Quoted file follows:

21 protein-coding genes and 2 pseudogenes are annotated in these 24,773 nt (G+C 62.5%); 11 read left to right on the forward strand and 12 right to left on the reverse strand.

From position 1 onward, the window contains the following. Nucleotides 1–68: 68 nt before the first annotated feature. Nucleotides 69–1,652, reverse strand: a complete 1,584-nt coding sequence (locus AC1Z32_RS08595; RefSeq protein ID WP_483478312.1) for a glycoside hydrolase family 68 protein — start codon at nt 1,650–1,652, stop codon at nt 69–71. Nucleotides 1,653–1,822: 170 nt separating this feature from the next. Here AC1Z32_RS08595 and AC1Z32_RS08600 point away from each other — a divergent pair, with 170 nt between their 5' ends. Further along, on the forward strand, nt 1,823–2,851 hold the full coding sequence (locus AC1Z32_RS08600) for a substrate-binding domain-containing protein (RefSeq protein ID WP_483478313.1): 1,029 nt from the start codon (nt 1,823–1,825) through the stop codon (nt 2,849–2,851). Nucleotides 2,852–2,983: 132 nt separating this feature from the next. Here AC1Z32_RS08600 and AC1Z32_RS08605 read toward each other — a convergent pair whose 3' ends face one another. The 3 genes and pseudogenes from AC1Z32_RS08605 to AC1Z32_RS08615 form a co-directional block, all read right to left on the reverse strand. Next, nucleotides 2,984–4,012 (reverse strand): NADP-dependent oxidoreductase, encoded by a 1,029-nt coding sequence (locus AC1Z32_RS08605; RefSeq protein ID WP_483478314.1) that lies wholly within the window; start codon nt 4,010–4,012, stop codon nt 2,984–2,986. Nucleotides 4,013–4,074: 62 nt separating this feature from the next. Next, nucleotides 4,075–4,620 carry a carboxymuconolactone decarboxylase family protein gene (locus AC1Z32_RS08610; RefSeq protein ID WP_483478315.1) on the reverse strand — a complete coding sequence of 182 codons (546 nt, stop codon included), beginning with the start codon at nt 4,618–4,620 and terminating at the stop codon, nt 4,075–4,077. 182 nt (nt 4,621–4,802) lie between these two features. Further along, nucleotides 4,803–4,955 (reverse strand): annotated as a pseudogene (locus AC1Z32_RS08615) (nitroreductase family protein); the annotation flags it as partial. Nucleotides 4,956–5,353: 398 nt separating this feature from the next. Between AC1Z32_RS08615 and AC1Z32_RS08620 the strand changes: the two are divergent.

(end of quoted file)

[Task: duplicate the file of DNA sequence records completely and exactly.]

21 protein-coding genes and 2 pseudogenes are annotated in these 24,773 nt (G+C 62.5%); 11 read left to right on the forward strand and 12 right to left on the reverse strand.

From position 1 onward, the window contains the following. Nucleotides 1–68: 68 nt before the first annotated feature. Nucleotides 69–1,652, reverse strand: a complete 1,584-nt coding sequence (locus AC1Z32_RS08595; RefSeq protein ID WP_483478312.1) for a glycoside hydrolase family 68 protein — start codon at nt 1,650–1,652, stop codon at nt 69–71. Nucleotides 1,653–1,822: 170 nt separating this feature from the next. Here AC1Z32_RS08595 and AC1Z32_RS08600 point away from each other — a divergent pair, with 170 nt between their 5' ends. Further along, on the forward strand, nt 1,823–2,851 hold the full coding sequence (locus AC1Z32_RS08600) for a substrate-binding domain-containing protein (RefSeq protein ID WP_483478313.1): 1,029 nt from the start codon (nt 1,823–1,825) through the stop codon (nt 2,849–2,851). Nucleotides 2,852–2,983: 132 nt separating this feature from the next. Here AC1Z32_RS08600 and AC1Z32_RS08605 read toward each other — a convergent pair whose 3' ends face one another. The 3 genes and pseudogenes from AC1Z32_RS08605 to AC1Z32_RS08615 form a co-directional block, all read right to left on the reverse strand. Next, nucleotides 2,984–4,012 (reverse strand): NADP-dependent oxidoreductase, encoded by a 1,029-nt coding sequence (locus AC1Z32_RS08605; RefSeq protein ID WP_483478314.1) that lies wholly within the window; start codon nt 4,010–4,012, stop codon nt 2,984–2,986. Nucleotides 4,013–4,074: 62 nt separating this feature from the next. Next, nucleotides 4,075–4,620 carry a carboxymuconolactone decarboxylase family protein gene (locus AC1Z32_RS08610; RefSeq protein ID WP_483478315.1) on the reverse strand — a complete coding sequence of 182 codons (546 nt, stop codon included), beginning with the start codon at nt 4,618–4,620 and terminating at the stop codon, nt 4,075–4,077. 182 nt (nt 4,621–4,802) lie between these two features. Further along, nucleotides 4,803–4,955 (reverse strand): annotated as a pseudogene (locus AC1Z32_RS08615) (nitroreductase family protein); the annotation flags it as partial. Nucleotides 4,956–5,353: 398 nt separating this feature from the next. Between AC1Z32_RS08615 and AC1Z32_RS08620 the strand changes: the two are divergent.